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Amazon is now worth $1 trillion. What comes next is even more scrutiny of its power.

The competition to become Amazon’s next headquarter city is just one way the company is flexing its muscle.

Amazon founder and CEO Jeff Bezos
Amazon founder and CEO Jeff Bezos
Drew Angerer / Getty

On Tuesday, Amazon became the second publicly traded U.S. company to hit the $1 trillion market cap milestone, coming just a month after Apple became the first.

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The company’s 24-year journey has included a market-cap sprint over the last year fueled by the mainstreamification of Amazon Prime; the rapid expansion of its seller base and product catalogue; and the bonus profit cushions generated by fast-growing units like Amazon Web Services and the Amazon advertising business.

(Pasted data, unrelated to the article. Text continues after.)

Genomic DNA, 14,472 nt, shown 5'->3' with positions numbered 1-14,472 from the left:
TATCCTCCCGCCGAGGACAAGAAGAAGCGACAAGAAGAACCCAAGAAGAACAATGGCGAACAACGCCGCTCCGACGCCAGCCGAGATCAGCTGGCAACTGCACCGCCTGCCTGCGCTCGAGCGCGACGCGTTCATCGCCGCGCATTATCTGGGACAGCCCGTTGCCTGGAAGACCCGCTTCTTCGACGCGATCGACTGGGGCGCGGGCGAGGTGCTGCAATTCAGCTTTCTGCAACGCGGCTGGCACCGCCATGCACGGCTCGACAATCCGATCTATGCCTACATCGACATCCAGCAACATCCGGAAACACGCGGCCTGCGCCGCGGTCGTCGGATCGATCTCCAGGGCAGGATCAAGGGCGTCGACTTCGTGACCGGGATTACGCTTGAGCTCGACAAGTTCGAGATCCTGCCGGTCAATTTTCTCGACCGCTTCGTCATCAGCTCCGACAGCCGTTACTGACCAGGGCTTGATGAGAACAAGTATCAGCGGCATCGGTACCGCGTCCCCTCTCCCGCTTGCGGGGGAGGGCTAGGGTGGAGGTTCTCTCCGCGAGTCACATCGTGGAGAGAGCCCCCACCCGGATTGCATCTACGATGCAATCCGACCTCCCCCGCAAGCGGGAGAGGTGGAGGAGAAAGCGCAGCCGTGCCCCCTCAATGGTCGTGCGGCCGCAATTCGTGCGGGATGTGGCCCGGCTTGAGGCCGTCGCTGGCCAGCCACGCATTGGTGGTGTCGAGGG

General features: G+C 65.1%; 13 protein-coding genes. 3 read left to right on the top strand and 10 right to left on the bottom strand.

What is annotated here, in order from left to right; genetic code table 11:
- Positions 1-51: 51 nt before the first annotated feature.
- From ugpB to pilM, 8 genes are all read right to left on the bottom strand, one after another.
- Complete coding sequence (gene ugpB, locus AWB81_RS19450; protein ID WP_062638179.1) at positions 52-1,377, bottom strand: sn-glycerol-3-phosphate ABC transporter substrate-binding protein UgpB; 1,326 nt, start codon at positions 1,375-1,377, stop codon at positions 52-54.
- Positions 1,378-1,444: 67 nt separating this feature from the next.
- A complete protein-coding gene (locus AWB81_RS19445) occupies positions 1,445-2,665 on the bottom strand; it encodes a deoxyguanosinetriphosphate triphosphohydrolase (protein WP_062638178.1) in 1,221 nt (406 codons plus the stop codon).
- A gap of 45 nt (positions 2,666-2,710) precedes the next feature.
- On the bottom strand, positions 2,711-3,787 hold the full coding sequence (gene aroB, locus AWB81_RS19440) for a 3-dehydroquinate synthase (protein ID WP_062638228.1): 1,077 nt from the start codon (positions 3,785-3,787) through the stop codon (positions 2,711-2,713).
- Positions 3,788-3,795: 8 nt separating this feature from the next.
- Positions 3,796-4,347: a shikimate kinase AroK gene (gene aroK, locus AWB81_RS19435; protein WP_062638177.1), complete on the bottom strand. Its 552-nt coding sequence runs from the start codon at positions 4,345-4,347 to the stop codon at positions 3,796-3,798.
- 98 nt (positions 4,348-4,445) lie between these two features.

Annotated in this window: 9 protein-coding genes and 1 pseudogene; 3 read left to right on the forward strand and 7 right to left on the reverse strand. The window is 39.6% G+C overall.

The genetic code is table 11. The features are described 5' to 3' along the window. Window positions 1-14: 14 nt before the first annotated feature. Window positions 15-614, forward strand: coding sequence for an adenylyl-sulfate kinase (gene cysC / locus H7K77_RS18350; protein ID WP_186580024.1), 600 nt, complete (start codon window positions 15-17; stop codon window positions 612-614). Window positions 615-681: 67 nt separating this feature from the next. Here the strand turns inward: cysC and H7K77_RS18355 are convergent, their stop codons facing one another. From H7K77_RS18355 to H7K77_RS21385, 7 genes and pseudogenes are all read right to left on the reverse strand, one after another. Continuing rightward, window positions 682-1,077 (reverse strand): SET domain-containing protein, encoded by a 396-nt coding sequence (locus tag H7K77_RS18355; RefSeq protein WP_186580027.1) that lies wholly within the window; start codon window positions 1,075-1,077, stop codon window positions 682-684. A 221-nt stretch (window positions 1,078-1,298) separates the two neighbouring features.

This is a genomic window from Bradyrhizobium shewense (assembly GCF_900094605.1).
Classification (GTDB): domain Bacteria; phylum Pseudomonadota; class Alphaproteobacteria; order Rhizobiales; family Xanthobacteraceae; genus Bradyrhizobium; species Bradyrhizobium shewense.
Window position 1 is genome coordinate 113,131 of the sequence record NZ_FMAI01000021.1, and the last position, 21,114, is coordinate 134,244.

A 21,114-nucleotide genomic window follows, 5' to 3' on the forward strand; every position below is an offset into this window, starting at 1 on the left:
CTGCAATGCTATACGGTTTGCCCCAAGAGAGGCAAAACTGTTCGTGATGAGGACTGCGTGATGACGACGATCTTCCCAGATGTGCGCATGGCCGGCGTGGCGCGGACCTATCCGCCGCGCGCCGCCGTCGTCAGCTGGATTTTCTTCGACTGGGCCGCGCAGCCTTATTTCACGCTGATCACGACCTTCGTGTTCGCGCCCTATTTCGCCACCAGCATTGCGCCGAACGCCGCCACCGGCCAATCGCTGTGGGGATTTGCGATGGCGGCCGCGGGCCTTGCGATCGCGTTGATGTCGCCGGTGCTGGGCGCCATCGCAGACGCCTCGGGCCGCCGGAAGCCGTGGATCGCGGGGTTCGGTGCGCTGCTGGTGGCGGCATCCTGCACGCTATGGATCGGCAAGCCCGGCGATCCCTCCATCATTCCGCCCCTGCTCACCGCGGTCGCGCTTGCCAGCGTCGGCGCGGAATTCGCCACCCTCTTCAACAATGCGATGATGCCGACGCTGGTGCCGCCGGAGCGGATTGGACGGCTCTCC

But the only certainty on the path to the next trillion is a bigger spotlight on Amazon’s growing power, both internally as it pertains to its treatment of its warehouse workers and externally related to how its dominance impacts the rest of the retail industry, its partners like the United States Postal Service, as well as the cities that it calls home.

These are all gray-area topics deserving of nuanced discussions. But the politicization of all things Amazon — from Senator Bernie Sanders on the left to President Donald Trump on the right — is recasting Amazon narratives into black and white.

That’s not going to change anytime soon, with the midterm elections on the docket for the fall and the 2020 presidential campaign cycle to follow.

So buckle up, Amazon policy department. A trillion is only a start.

This article originally appeared on Recode.net.